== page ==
Does he think there’s a difference between what makes a man a man in LA and in Glasgow? He’s thoughtful. “In Glasgow, you probably grow up faster. You have to deal with more s**t, more realism. In LA, it’s a superficial, perfect world. In Glasgow, you’re expected to be a man – but it doesn’t make you the perfect man. It makes you a man who’s not able to talk about his feelings.”
Butler was raised by his mother after she and his father separated, the latter choosing to remain in Montreal, where Butler lived for the first two years of his life. He didn’t have any further contact with his father until he was 16, when the two met up in a cafe. Butler found himself tongue-tied, and returned home to cry solidly for three hours. The pair became close, until his father died of cancer when Butler was 22.
He studied law at Glasgow University, won a traineeship in Edinburgh, but didn’t much like it, preferring to hit the bottle with his pals (he was especially keen on jumping in front of moving cars and smashing bottles on his head). At 28, he quit booze for good, and then found himself fired from the law firm. So he came to London, took some odd jobs, drifted around. One day Steven Berkoff approached him in a cafe and asked if he’d ever considered acting, offering him a part in Coriolanus. Film work followed: a bit part in Mrs Brown, then Dracula, Attila, Tomb Raider: Cradle of Life and 300. These hard-men roles were interspersed with slush, such as Dear Frankie, in which he plays a dreamy father substitute to Emily Mortimer’s deaf-mute son.
And now RocknRolla. Butler gives an assured performance, but it’s a flashy, trashy movie that’s unlikely to do much for his career. Butler has, perhaps, reached something of a plateau. For all that carefully maintained physique, he’s not getting any younger and appears to be wrestling with an identity crisis. He seems genuinely stumped when I ask who his role models are, and where he sees himself in five years – hardly ambush questions, but he doesn’t have answers. He says something vague about accepting his career, going on a spiritual journey, and that he’s in no hurry to have children. He lives alone in New York but has been linked to a number of women, Naomi Campbell and Cameron Diaz included, but no one for long.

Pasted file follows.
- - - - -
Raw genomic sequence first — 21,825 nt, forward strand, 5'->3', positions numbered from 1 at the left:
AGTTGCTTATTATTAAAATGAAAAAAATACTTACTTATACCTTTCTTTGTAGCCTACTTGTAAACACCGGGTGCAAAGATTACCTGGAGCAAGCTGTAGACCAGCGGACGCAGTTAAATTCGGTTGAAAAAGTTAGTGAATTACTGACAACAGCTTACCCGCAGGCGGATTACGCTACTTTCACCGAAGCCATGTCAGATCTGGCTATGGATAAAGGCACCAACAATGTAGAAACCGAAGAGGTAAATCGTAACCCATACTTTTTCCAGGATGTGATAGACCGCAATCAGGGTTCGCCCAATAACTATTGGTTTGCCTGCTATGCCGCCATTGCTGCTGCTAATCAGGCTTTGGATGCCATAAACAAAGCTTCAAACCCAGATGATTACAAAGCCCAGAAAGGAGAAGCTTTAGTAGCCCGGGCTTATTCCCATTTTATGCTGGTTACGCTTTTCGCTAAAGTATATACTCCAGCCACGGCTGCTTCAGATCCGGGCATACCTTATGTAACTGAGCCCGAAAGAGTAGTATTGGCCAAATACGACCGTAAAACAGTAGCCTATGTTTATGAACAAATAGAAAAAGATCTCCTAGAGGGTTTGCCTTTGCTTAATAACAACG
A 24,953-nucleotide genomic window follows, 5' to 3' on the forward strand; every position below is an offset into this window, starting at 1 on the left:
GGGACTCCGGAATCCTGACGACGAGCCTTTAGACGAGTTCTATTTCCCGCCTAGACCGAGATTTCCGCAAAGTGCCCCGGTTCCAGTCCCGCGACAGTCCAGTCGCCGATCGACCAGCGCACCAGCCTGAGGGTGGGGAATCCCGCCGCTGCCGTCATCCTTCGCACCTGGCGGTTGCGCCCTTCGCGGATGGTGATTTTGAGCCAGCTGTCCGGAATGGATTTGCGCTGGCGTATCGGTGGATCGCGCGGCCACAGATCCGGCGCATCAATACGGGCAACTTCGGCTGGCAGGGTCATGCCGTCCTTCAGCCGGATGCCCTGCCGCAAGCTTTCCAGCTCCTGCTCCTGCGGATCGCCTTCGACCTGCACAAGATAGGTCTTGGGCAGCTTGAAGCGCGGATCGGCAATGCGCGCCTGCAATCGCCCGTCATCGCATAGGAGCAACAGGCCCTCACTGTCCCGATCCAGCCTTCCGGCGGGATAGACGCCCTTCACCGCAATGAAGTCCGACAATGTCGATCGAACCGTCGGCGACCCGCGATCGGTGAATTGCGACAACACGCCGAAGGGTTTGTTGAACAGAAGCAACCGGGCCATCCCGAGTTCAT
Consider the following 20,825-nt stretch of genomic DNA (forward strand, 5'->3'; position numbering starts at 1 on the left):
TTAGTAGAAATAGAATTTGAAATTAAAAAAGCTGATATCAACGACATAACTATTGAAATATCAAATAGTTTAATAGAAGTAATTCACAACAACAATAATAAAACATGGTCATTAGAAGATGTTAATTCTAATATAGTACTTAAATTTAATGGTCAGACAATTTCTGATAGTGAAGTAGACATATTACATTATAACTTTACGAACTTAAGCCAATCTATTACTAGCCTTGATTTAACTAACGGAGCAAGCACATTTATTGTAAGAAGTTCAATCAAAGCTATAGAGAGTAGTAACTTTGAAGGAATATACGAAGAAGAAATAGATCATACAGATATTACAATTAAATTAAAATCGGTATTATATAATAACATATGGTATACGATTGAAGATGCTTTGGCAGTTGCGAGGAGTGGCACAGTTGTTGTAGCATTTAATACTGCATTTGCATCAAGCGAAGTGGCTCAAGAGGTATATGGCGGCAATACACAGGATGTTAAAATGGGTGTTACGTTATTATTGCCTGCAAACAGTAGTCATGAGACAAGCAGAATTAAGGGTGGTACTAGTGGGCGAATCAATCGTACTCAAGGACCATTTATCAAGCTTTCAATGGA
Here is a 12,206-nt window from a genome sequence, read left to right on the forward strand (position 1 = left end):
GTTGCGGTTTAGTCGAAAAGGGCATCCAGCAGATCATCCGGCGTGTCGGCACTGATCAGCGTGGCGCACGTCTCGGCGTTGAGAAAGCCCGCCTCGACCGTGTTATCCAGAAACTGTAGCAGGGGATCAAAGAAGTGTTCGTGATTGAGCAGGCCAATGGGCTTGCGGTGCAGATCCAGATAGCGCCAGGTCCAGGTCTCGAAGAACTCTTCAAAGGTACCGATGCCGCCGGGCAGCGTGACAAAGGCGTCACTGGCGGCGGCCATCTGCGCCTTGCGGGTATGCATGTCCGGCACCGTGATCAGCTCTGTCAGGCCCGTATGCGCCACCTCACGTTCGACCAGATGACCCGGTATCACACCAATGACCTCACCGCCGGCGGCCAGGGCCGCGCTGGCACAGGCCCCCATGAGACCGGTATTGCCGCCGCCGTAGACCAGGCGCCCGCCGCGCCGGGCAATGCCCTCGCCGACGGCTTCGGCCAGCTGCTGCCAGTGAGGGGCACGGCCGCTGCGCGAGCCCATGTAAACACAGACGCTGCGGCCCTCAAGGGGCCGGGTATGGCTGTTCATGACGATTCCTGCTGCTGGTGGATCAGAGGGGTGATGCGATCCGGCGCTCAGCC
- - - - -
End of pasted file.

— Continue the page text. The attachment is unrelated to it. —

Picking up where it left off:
Is he lonely? “I definitely have my moments. It’s a Scottish thing, the Celtic fog. I am prone to getting inside my head too much. I feel it quite heavily from time to time. In this job, there’s more chance for that. Not all the time, just 95%. It’s like: please don’t leave me alone.” Perhaps it is this vulnerability that gets to his fans: the hard man with the lost boy deep inside. The extraordinary outpourings on the net (other Facebook groups include Please Have Your Way With My Naked Body Gerard Butler, and Gerard I Want to Touch Your Butler) do seem to be responding to more than just the torso.
Maybe he’s too introspective, he says at one point. “I grew up in a very working-class part of Glasgow,” he adds. “Then I worked for a very well-to-do law firm in Edinburgh. Then I was an actor in London. Now I’m between New York and LA. I’ve lived in so many places it’s sometimes confusing as to who I am”.
· RocknRolla is out tomorrow.